Photospheric Abundances of Polar Jets on the Sun Observed by Hinode
Kyoung-Sun Lee, David H. Brooks, Shinsuke Imada
One of the most useful parameters for searching for fast and slow solar wind source regions is the difference in elemental composition. From in-situ measurements near Earth, it has been found that the composition of the fast solar wind is close to that of the solar photosphere while the composition of the slow solar wind is similar to the corona (Geiss et al. 1995; von Steiger et al. 2000). The differences between photospheric and coronal abundances can be related to the 'First Ionization Potential (FIP) effect.' Elements with a FIP below and above 10 eV are termed 'low FIP' and 'high FIP' elements, respectively. In coronal abundances, the low FIP elements are enhanced by factors of 3-4 relative to their photospheric abundances, while the high FIP elemental abundance doesn't change. Therefore, the FIP bias factor, which is the ratio of the elemental abundance in a specific region to the elemental abundance in the photosphere, indicates the relative abundances of the region we are interested in.
X-ray jets in the Sun's polar coronal holes have been suggested as one of the candidates to be a source of the fast solar wind along with coronal holes, plumes, and inter-plumes. It has been suggested that the jets are caused by magnetic reconnection, and Cirtain et al. (2007) observed a fast velocity component (approx 800 km/s) in X-ray jets. From their observed speeds and masses, they suggested that jets can contribute to the solar wind and that reconnection can accelerate the plasma into the solar wind.
Even though the abundances in the coronal holes, plumes, and inter-plumes were measured in previous studies (Feldman et al. 2005
; Guennou et al. 2015; Wilhelm & Bodmer 1998; Young et al. 1999), the abundances in polar jets have not been investigated yet. Therefore, we investigated the abundances in polar jets using the Hinode/EIS and tried to check the possibility that polar jets could be a source of the fast solar wind.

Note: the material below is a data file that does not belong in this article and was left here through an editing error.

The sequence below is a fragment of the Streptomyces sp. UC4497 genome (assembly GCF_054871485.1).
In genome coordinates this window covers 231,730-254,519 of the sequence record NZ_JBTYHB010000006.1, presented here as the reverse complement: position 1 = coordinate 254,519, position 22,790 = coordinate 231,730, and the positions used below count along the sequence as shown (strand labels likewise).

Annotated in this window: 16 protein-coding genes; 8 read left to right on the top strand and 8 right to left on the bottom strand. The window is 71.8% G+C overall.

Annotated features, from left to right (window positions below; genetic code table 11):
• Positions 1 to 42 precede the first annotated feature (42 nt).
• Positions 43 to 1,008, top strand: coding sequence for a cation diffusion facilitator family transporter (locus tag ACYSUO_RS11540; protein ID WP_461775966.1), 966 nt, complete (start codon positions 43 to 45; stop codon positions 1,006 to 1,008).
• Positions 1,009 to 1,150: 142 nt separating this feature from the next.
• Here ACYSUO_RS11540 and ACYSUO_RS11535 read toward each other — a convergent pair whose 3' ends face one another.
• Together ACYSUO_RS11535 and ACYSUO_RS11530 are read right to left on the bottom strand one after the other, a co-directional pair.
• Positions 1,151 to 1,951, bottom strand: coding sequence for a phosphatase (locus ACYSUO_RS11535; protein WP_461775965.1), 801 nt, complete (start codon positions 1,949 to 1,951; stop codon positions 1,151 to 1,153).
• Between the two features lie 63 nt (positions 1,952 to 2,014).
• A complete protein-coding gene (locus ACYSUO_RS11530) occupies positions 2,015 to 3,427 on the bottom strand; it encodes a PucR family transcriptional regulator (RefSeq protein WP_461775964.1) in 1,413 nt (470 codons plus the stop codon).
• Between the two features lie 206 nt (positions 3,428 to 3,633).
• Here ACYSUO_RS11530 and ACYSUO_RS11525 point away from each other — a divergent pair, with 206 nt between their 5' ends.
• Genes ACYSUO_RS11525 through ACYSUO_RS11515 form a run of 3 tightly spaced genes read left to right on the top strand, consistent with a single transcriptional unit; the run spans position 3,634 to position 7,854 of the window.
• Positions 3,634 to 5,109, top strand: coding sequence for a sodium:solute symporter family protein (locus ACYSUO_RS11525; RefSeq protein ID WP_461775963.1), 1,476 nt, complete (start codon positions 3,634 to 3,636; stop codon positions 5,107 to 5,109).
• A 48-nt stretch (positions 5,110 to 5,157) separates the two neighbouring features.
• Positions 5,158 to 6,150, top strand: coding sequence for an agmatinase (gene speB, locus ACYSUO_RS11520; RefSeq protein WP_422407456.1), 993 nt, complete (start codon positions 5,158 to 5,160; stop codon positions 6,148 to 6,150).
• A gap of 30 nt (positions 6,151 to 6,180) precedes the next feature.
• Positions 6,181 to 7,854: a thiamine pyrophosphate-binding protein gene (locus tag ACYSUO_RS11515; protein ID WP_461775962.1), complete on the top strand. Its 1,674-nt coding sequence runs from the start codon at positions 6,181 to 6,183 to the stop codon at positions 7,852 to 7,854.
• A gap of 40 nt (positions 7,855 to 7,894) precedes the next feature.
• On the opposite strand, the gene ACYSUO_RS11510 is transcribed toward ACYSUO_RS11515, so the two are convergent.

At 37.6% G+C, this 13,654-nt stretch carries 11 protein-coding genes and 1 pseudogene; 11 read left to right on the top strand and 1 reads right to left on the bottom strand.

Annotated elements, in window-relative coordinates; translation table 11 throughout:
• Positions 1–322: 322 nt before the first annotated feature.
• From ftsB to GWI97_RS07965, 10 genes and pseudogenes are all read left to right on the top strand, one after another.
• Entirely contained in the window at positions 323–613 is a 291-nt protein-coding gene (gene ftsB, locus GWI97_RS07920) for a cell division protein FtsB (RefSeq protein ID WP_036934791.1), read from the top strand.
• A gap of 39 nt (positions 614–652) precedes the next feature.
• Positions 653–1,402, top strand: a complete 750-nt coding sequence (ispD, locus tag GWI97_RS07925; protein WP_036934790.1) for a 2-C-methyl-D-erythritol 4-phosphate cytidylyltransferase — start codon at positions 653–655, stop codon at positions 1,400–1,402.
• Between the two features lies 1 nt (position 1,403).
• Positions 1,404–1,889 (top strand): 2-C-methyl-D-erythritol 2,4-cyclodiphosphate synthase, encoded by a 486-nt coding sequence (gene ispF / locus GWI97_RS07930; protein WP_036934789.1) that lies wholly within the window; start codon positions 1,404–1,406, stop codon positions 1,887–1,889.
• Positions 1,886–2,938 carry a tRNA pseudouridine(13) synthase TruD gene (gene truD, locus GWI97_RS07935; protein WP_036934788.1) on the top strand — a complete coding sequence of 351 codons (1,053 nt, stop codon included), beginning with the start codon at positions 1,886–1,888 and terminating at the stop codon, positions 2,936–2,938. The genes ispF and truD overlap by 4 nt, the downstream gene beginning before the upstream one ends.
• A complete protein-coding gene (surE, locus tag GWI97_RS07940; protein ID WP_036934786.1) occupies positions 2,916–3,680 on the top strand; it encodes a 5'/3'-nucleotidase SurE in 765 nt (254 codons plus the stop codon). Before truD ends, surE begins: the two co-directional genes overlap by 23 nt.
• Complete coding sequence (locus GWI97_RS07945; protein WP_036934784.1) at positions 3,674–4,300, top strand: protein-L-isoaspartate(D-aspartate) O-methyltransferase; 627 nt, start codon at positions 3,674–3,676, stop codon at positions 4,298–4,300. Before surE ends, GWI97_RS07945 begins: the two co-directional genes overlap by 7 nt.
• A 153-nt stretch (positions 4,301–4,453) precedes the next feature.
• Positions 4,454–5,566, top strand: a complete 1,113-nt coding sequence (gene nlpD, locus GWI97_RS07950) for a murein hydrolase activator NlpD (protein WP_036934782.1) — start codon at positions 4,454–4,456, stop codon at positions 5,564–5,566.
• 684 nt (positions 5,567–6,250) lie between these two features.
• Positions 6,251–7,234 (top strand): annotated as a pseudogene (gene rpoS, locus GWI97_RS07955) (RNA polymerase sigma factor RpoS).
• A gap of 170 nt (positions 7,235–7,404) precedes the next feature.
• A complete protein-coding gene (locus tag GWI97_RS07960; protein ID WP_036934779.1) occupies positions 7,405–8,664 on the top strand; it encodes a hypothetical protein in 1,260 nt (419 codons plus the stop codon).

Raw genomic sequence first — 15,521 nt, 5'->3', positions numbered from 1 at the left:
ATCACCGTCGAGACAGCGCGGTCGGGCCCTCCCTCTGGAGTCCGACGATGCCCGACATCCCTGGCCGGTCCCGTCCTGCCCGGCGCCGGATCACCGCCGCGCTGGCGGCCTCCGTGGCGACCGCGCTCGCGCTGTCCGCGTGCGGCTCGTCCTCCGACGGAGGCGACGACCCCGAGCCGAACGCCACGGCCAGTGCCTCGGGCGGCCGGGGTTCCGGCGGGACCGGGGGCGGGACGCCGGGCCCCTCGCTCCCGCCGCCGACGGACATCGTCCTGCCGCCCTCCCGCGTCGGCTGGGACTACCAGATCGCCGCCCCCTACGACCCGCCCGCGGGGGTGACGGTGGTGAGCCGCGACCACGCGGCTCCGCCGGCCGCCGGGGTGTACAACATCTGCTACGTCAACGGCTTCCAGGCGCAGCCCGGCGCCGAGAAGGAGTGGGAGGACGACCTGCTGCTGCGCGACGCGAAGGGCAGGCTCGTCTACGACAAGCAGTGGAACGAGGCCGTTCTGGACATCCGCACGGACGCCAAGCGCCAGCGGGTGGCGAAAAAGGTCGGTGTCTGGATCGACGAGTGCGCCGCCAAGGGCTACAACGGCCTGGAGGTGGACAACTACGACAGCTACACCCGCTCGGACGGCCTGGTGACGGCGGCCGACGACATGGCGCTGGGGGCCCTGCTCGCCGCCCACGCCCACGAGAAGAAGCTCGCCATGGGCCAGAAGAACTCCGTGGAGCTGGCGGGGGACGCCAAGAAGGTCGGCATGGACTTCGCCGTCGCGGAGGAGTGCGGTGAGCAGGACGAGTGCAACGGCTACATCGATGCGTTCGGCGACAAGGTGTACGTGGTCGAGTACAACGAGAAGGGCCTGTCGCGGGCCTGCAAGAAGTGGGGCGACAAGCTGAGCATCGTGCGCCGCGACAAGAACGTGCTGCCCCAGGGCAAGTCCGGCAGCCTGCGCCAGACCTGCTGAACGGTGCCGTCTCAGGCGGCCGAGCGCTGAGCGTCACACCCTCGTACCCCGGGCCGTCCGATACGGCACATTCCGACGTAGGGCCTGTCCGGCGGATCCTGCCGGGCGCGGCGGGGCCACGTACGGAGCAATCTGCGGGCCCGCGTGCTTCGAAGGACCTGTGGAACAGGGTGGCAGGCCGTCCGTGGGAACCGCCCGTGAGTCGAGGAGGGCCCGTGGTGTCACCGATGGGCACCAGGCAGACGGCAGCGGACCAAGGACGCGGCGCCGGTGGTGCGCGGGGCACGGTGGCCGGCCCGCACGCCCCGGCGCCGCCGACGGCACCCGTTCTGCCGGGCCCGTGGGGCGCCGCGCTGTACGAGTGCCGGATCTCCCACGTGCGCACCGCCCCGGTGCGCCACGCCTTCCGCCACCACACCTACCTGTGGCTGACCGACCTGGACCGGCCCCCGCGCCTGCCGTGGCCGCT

In Lee et al. (2015), we investigated 22 coronal jets seen in the north polar region of the Sun during 2007 November 1-3 by Hinode/XRT and EIS simultaneously. We obtained the intensities of the EIS spectral lines (Fe VIII - Fe XV, Si X, and S X) for the jets and nearby background regions by making masks for the bright point ('bp') at the base, and three parts of the jet regions which we label in Figure 1 as an example: 'jet 1' (middle), 'jet 2' (top), and 'jet 3' (end of the jet). We calculated the FIP bias factor from the ratio of the intensity between high (S) and low (Si, Fe) FIP elements using the EIS spectral line pair of Si X 258.37 and S X 264.23 Å together with DEM analysis, following the method developed by Brooks & Warren (2011).
Figure 1: Example of polar X-ray jets observed by XRT and EIS. Left column: intensity images in XRT Al poly filter. The dashed box and the vertical line indicate the location of the jet and EIS slit, respectively. Middle column: intensity images in EIS Fe XII 195.12 Å. The solid and dotted contours correspond to the regions of the jet and background regions nearby each part of the jets. Right column: Doppler velocity images in EIS Fe XII 195.12 Å.
Figure 2 shows the characteristics of the jets we analyzed. The black, green, and red lines in Figure 2 indicate the 'bp', 'jet 1', and 'jet 2 and jet 3' regions of the jets, respectively. The left and middle panels show the distributions of the density and temperature. The density and temperature values of the jets, which we measured in this analysis, are consistent with EIS measurements of polar jets reported in previous studies.
Figure 2: Histograms of the density (left), temperature (middle), and FIP bias factors (right) of the polar jets. Black, red, and green lines represent the regions of the polar jets; 'bp,' 'jet 1,' and 'jet 2 and jet 3,' respectively.
Our interesting new result is the measurement of the FIP bias factor. The right panel in Figure 2 shows the distribution of the FIP bias factor of the each region from the jets and BPs. The FIP bias factors are in the range 0.7-1.9, with an average value of about 1.2. Even though the range of the FIP bias factors is quite broad, most of the FIP bias factors (approx 75%) fall in the 0.7-1.5 range which is close to photospheric. The photospheric abundances of the polar jets and their BPs are consistent with the typical elemental composition of the fast solar wind reported from in situ measurements, suggesting that they could be a fast solar wind source.
Moreover, the photospheric abundances in the polar jets suggest that the whole process from emergence to reconnection of the jets occurs on a timescale shorter than is needed to change the abundances. The development timescales of the polar jets are mostly within several tens of minutes so that the abundances remain photospheric. Regarding the case of the higher values (1.6-1.9) of the FIP factors in our result, they correspond to several jets which occurred at the same BP which lasted for more than 3 hrs. The results may imply that the jet plasma is not normally confined long enough to change the abundances from photospheric to coronal, and is also new indirect evidence that the confinement time is critical for the process, as expected by e.g., Laming (2004).
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